Euthanasia update.

Since the campaign has not really started and my name is not out there

  1. Risky Law has a good resource page.
  2. Michael Cullen, a left activist loved by the progressives, is supporting the euthanasia act as he is facing the end of his life. He is high church Progressive, and anything he suggests is usually wrong. Worth noting that Farrar, on this as many other issues, acts as a good little progressive “conservative” and should be ignored

Some comments from others.

From a palliative care specialist.

In recent weeks there have been unsubstantiated claims in New Zealand media by pro-euthanasia, retired doctors or ‘veteran medical specialists’ around the End of Life Choice Act, which will be voted on during the upcoming referendum.

As specialist doctors trained in palliative medicine and currently practising in New Zealand, we’re extremely concerned at their argument in favour of euthanasia. It’s wrong and it’s dangerous.

First, they argue in favour of euthanasia because, in their words, palliative care has been “underfunded from the start and access and quality are patchy”. They say that aged residential staff “are overworked and often poorly trained in palliative care for the dying”. In other words, they want us to vote at the referendum in favour of euthanasia due to inadequacy and inequity of palliative care and inadequate aged residential care staffing.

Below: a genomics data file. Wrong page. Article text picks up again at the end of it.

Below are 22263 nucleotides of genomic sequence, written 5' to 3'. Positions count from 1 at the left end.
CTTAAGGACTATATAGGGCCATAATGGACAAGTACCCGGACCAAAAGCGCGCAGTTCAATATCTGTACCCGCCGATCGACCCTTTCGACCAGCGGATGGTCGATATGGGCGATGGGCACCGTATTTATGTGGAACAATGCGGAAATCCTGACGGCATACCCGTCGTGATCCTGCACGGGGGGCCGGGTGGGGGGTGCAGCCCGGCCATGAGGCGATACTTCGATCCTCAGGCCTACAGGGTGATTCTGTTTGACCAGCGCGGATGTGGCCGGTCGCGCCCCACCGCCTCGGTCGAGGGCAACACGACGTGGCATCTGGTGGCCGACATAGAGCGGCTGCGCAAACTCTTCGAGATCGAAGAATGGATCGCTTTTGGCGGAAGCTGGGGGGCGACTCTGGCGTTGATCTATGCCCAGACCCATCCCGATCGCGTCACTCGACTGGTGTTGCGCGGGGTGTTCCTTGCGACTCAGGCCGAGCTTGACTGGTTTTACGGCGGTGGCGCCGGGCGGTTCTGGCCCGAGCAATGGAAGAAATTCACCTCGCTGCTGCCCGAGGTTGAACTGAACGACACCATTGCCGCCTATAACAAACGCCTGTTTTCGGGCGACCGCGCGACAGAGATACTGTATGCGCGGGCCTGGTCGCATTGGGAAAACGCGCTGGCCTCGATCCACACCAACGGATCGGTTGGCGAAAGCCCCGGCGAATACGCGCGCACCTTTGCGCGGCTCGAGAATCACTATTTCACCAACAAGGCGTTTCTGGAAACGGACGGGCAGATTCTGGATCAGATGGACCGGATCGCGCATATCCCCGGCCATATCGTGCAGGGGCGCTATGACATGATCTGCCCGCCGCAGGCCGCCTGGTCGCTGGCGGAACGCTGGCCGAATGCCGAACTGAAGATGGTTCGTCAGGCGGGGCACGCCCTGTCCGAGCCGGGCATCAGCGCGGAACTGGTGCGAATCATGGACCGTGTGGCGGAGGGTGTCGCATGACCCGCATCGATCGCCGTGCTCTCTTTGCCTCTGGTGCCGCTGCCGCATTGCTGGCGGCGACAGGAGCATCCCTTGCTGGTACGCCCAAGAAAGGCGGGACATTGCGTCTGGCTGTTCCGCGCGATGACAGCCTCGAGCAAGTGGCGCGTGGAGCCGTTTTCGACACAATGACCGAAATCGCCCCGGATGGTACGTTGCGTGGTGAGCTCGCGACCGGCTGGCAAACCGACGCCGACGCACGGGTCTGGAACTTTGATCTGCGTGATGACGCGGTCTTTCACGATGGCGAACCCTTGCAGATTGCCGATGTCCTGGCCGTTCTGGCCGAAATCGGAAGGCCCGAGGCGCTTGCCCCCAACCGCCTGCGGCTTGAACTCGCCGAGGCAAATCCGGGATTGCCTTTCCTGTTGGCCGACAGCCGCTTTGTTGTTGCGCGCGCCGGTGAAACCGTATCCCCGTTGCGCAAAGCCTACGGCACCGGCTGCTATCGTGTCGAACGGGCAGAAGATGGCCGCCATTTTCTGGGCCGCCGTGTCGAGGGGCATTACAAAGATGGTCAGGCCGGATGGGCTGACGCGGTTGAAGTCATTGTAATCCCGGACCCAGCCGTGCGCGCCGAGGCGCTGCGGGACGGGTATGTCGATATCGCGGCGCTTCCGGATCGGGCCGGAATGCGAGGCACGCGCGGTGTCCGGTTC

This is a little like arguing that the car needs a clean so should be pushed off a cliff.

Sinead Donnelly

And from a woman who now has terminal cancer.

Many hundreds of Kiwi doctors want no part in assisted suicide, and believe that physician-assisted death is unethical and interferes with the doctor-patient relationship to the extent that it crosses a societal line. It seems to me we’re risking a great deal here.

This referendum is an opportunity for us collectively to address our fears and recognise we’re in a privileged position. Recently ranked third in the world after only UK and Australia, we’re close to being world leading in our palliative care. How about we demonstrate to the world our commitment to excellence in this area instead of avoiding the issue.

In this debate, much is being made of pain and suffering and the concept of compassion. Compassion is not the same as professional care. It may be easier to express compassion than to take the trouble to ask, listen, and understand. It may be that this ‘compassion’ is a short-cut, or an exit, enabling the ‘compassionate’ to avoid understanding and participating in the actual requirements of care.

True care is an active and open-ended embrace. It’s a human interaction that, if it truly supports the individual, runs beyond individual care professionals and the community of carers to the nation. I experience pain – physical, emotional, all sorts and depths of it – and I’m lucky to have around me professionals and others, concerned and qualified to help me manage each of these.

As my family and I face this disease together, we’re living in the embrace of the palliative expertise surrounding us. It’s a steady, reliable and caring source of support for us, a dedicated approach to meeting the needs of the whole person. I’m lucky – we’re all lucky – to have it.

Amanda Landers, Newsroom